To Be African in America
When I entered the school system at age 5, I learned very quickly that I was not quite like other kids. My name was harder to pronounce, longer to spell out, and easier to make fun of. No teacher ever got it right the first time, and attendance roll-calls made me want to run out of the classroom.
I needed to fit in. Yeah, I grew up in a predominantly black neighborhood, but even amongst African Americans I was different. Though our skin color was the same, our upbringing was far apart. I went by a new name—same spelling, different pronunciation—to accommodate my counterparts and reduce the cringing attempts to teach others how to correctly say my name. Then they made fun of our accents, then our food, then our country. They labeled us poor and undeveloped.
Trying to explain to my peers that I really was no different from them was like debating whether water was wet. This gap between groups is a byproduct of the lost culture and origins caused by the Transatlantic Slave Trade. While some generations were lost, others, like mine, were kept or rebuilt. Our communication struggled for decades simply because we did not understand each other’s histories—an ancestry marked by slavery vs. the life of an immigrant.
I am a child of immigrants. My privilege lies in being a natural-born American citizen, who did not have to worry about not having certain resources like financial aid to afford college. I am afforded a life of many possibilities in America. But that is not the case for all. There are stereotypes that immigrants are lazy, criminals, evil people trying to destroy the country to which they immigrate. While many try to obtain citizenship for years, they struggle finding work, getting government help, and doing simple tasks we citizens often take for granted while fearing being displaced from their loved ones.
Similar struggles occur in the Black community. There are stereotypes that they are also lazy, evil, criminals trying to mooch off the government and taxpayers. They are set up to fail with a system that once kept them enslaved, now telling them to figure it out themselves.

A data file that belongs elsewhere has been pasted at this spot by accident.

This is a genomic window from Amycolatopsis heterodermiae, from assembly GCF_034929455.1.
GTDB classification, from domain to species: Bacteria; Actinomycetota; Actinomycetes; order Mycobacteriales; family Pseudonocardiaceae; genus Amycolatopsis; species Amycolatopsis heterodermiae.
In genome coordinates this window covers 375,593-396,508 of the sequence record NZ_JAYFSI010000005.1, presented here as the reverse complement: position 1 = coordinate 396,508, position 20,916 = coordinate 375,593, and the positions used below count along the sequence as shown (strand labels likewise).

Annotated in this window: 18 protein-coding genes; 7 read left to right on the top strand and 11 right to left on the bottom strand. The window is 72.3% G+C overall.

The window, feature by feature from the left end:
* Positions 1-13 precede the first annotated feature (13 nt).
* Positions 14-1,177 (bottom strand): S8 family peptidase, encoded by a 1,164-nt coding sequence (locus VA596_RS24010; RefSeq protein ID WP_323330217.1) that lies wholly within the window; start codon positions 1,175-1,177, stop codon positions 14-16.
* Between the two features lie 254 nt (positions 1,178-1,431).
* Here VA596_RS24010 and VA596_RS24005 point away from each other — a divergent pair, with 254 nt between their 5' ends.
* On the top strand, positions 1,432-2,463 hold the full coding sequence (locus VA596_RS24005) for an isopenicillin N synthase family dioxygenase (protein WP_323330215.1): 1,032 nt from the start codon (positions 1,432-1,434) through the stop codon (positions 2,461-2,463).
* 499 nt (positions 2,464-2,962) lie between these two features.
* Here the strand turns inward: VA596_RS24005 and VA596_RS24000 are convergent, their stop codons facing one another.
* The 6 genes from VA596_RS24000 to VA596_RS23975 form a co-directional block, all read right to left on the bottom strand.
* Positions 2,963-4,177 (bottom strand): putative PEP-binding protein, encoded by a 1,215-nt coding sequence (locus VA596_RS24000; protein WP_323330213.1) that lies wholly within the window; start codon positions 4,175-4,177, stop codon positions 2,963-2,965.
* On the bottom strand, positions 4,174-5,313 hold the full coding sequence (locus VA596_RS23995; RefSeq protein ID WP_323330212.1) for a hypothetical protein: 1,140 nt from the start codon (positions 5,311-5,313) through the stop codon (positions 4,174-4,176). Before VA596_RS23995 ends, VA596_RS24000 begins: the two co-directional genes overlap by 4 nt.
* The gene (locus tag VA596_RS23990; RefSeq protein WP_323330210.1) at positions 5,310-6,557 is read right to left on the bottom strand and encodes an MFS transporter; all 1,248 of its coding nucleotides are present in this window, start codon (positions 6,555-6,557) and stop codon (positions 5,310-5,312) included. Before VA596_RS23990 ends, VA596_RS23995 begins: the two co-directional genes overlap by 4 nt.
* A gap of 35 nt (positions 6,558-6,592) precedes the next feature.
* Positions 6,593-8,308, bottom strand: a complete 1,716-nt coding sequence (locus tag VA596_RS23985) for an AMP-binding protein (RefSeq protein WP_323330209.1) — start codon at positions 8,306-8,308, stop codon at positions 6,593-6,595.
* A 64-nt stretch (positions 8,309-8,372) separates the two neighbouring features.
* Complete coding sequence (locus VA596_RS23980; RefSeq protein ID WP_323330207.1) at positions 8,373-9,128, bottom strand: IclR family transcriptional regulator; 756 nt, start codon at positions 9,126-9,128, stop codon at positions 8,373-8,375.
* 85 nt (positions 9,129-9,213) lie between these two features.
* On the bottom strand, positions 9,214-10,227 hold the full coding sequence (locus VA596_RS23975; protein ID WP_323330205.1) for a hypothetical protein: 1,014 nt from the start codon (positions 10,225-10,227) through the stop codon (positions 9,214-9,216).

Together we had to understand that the world has looked at our color first, ethnicity last. There is no check off box to signify whether you are ‘African’ or ‘African-American’. Both groups experience some level of discrimination, prejudice, and inequality, as we began to see more of in recent years. As we got older, we realized that what we thought made us different actually makes us similar.
We’ve come a long way from the days when being African was not so appealing. The African culture is being accepted more and more, and we are welcoming those wanting to discover their lost roots. Together in the black community, we are sharing our stories of survival through creativity and educating each other about our respective histories to fill the gaps in time. In college there was an African Student Association and a Black Student Association. The two groups would come together often to discuss general topics affecting both communities, from beauty standards to campus issues and police brutality. Other times they hosted larger events, where students got to showcase their talents. We are dismantling the stigmas and stereotypes that we placed on each other to lift us up together as one whole body of people. Look no further than the arts, from movies like Black Panther, showing Africa as a continent rich with technological advancements rather than a poverty-stricken place, to Beyoncé choosing to work with various African artists on her recent album. When Black Panther came out, so many people supported the movie, and Africans from all over wore their different versions of native attire to watch the film, including my mom. It was an extremely proud moment for everyone. I am even surprised whenever I hear a new song where a Hip-Hop artist collaborates with an Afrobeat artist, two very different sounds coming together. There is still some ways to go, but the progress is something to stop and take pride in.